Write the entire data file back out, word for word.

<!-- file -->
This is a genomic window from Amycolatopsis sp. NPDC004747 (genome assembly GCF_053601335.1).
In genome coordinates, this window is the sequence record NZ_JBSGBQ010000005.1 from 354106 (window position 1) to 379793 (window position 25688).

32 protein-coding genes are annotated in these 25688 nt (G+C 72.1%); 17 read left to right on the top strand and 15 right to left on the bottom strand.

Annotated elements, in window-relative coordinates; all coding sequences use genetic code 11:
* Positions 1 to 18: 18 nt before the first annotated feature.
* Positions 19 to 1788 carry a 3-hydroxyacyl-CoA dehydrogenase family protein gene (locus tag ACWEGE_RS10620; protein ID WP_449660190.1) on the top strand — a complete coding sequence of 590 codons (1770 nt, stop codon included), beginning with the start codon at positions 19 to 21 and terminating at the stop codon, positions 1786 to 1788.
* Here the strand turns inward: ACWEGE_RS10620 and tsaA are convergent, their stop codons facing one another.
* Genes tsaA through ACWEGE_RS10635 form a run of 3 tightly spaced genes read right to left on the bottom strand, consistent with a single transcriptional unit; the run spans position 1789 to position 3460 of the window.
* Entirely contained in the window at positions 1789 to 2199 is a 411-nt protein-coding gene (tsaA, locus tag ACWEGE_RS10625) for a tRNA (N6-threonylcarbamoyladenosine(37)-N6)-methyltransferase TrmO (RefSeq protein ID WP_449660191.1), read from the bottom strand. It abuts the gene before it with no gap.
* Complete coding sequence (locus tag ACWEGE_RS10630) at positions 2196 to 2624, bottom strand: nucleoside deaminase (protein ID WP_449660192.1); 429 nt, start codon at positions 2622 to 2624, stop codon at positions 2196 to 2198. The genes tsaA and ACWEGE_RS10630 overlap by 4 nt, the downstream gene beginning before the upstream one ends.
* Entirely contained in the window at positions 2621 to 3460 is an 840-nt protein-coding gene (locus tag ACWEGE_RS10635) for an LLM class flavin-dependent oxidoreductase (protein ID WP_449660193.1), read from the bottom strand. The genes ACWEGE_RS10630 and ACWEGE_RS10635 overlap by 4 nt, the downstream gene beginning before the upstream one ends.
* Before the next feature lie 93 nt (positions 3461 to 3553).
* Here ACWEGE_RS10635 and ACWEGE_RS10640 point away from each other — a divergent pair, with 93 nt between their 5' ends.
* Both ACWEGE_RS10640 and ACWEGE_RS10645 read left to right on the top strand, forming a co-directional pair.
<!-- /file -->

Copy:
This is a genomic window from Amycolatopsis sp. NPDC004747 (genome assembly GCF_053601335.1).
In genome coordinates, this window is the sequence record NZ_JBSGBQ010000005.1 from 354106 (window position 1) to 379793 (window position 25688).

32 protein-coding genes are annotated in these 25688 nt (G+C 72.1%); 17 read left to right on the top strand and 15 right to left on the bottom strand.

Annotated elements, in window-relative coordinates; all coding sequences use genetic code 11:
* Positions 1 to 18: 18 nt before the first annotated feature.
* Positions 19 to 1788 carry a 3-hydroxyacyl-CoA dehydrogenase family protein gene (locus tag ACWEGE_RS10620; protein ID WP_449660190.1) on the top strand — a complete coding sequence of 590 codons (1770 nt, stop codon included), beginning with the start codon at positions 19 to 21 and terminating at the stop codon, positions 1786 to 1788.
* Here the strand turns inward: ACWEGE_RS10620 and tsaA are convergent, their stop codons facing one another.
* Genes tsaA through ACWEGE_RS10635 form a run of 3 tightly spaced genes read right to left on the bottom strand, consistent with a single transcriptional unit; the run spans position 1789 to position 3460 of the window.
* Entirely contained in the window at positions 1789 to 2199 is a 411-nt protein-coding gene (tsaA, locus tag ACWEGE_RS10625) for a tRNA (N6-threonylcarbamoyladenosine(37)-N6)-methyltransferase TrmO (RefSeq protein ID WP_449660191.1), read from the bottom strand. It abuts the gene before it with no gap.
* Complete coding sequence (locus tag ACWEGE_RS10630) at positions 2196 to 2624, bottom strand: nucleoside deaminase (protein ID WP_449660192.1); 429 nt, start codon at positions 2622 to 2624, stop codon at positions 2196 to 2198. The genes tsaA and ACWEGE_RS10630 overlap by 4 nt, the downstream gene beginning before the upstream one ends.
* Entirely contained in the window at positions 2621 to 3460 is an 840-nt protein-coding gene (locus tag ACWEGE_RS10635) for an LLM class flavin-dependent oxidoreductase (protein ID WP_449660193.1), read from the bottom strand. The genes ACWEGE_RS10630 and ACWEGE_RS10635 overlap by 4 nt, the downstream gene beginning before the upstream one ends.
* Before the next feature lie 93 nt (positions 3461 to 3553).
* Here ACWEGE_RS10635 and ACWEGE_RS10640 point away from each other — a divergent pair, with 93 nt between their 5' ends.
* Both ACWEGE_RS10640 and ACWEGE_RS10645 read left to right on the top strand, forming a co-directional pair.